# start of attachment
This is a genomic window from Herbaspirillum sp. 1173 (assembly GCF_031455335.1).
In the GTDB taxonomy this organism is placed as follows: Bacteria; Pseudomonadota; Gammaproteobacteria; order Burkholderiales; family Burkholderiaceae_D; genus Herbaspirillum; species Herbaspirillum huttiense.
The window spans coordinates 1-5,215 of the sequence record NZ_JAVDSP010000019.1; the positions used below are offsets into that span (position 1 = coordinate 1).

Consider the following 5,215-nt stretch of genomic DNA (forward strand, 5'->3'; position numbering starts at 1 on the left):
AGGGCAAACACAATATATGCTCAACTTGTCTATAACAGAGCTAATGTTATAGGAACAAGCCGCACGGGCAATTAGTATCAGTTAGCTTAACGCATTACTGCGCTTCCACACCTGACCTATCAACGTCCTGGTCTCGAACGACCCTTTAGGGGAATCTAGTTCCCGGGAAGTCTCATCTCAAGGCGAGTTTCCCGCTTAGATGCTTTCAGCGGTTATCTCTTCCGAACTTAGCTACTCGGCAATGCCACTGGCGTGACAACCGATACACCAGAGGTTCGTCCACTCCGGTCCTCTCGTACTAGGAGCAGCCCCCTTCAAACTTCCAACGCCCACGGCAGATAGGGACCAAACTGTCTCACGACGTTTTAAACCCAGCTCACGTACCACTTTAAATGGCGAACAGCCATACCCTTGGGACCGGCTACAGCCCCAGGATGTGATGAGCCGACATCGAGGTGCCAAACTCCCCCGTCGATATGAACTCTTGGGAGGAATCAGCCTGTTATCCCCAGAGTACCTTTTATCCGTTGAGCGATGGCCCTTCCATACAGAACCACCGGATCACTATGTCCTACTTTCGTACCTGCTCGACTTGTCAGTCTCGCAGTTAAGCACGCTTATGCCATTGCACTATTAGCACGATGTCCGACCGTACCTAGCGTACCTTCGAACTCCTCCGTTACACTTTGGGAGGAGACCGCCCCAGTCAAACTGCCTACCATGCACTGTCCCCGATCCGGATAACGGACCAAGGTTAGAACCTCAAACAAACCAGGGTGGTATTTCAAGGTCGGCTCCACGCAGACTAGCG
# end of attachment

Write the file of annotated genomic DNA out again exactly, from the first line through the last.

This is a genomic window from Herbaspirillum sp. 1173 (assembly GCF_031455335.1).
In the GTDB taxonomy this organism is placed as follows: Bacteria; Pseudomonadota; Gammaproteobacteria; order Burkholderiales; family Burkholderiaceae_D; genus Herbaspirillum; species Herbaspirillum huttiense.
The window spans coordinates 1-5,215 of the sequence record NZ_JAVDSP010000019.1; the positions used below are offsets into that span (position 1 = coordinate 1).

Consider the following 5,215-nt stretch of genomic DNA (forward strand, 5'->3'; position numbering starts at 1 on the left):
AGGGCAAACACAATATATGCTCAACTTGTCTATAACAGAGCTAATGTTATAGGAACAAGCCGCACGGGCAATTAGTATCAGTTAGCTTAACGCATTACTGCGCTTCCACACCTGACCTATCAACGTCCTGGTCTCGAACGACCCTTTAGGGGAATCTAGTTCCCGGGAAGTCTCATCTCAAGGCGAGTTTCCCGCTTAGATGCTTTCAGCGGTTATCTCTTCCGAACTTAGCTACTCGGCAATGCCACTGGCGTGACAACCGATACACCAGAGGTTCGTCCACTCCGGTCCTCTCGTACTAGGAGCAGCCCCCTTCAAACTTCCAACGCCCACGGCAGATAGGGACCAAACTGTCTCACGACGTTTTAAACCCAGCTCACGTACCACTTTAAATGGCGAACAGCCATACCCTTGGGACCGGCTACAGCCCCAGGATGTGATGAGCCGACATCGAGGTGCCAAACTCCCCCGTCGATATGAACTCTTGGGAGGAATCAGCCTGTTATCCCCAGAGTACCTTTTATCCGTTGAGCGATGGCCCTTCCATACAGAACCACCGGATCACTATGTCCTACTTTCGTACCTGCTCGACTTGTCAGTCTCGCAGTTAAGCACGCTTATGCCATTGCACTATTAGCACGATGTCCGACCGTACCTAGCGTACCTTCGAACTCCTCCGTTACACTTTGGGAGGAGACCGCCCCAGTCAAACTGCCTACCATGCACTGTCCCCGATCCGGATAACGGACCAAGGTTAGAACCTCAAACAAACCAGGGTGGTATTTCAAGGTCGGCTCCACGCAGACTAGCG